Source: The New York Times
BANDA ACEH, Indonesia — Things were hopping at Redinesh Coffee Roastery in this seaside city one recent evening. Electronic dance music blared from the cafe’s speakers as patrons, some in ripped jeans and fashionable spectacles, sat outside drinking locally sourced coffee and smoking cigarettes.
But then the Muslim call to prayer sounded, and a waitress hurriedly ushered everyone back into the cafe. She turned down the music, closed the doors and covered the windows. It was the Maghrib — the second to last of the five daily calls to prayer — and outdoor socializing had to cease.
Aceh Province, on the northern tip of Sumatra island, stands alone in having formally established Shariah law in Indonesia, a Muslim-majority country with a relatively secular Constitution. In Aceh, women are required to dress modestly, alcohol is prohibited, and numerous offenses — from adultery to homosexuality to selling alcohol — are punishable by public whipping.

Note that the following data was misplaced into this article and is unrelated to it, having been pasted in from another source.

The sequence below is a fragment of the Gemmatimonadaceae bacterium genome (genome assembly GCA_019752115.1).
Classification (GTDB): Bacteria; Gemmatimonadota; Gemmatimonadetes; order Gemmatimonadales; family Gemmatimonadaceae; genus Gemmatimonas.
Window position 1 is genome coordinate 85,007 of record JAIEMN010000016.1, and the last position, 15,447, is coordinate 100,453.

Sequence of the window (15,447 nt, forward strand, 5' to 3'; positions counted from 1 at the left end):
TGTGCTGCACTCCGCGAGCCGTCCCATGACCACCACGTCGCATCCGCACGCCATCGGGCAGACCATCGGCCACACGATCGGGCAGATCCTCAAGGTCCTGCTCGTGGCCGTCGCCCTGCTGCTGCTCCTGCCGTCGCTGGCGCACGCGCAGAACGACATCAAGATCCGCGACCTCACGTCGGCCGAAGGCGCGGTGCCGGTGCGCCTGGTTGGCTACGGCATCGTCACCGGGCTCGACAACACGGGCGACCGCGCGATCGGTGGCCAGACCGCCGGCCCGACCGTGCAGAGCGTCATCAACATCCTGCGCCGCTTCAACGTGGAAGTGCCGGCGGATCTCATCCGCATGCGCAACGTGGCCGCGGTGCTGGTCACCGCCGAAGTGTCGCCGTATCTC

Aceh (pronounced AH-chay) began its experiment with Shariah in 2001, after receiving special authorization from Indonesia’s central government, which was intent on calming separatist sentiment in the deeply conservative region. Now, Shariah police officers roam the province, raiding everything from hotel rooms to beaches in a hunt for immoral activity.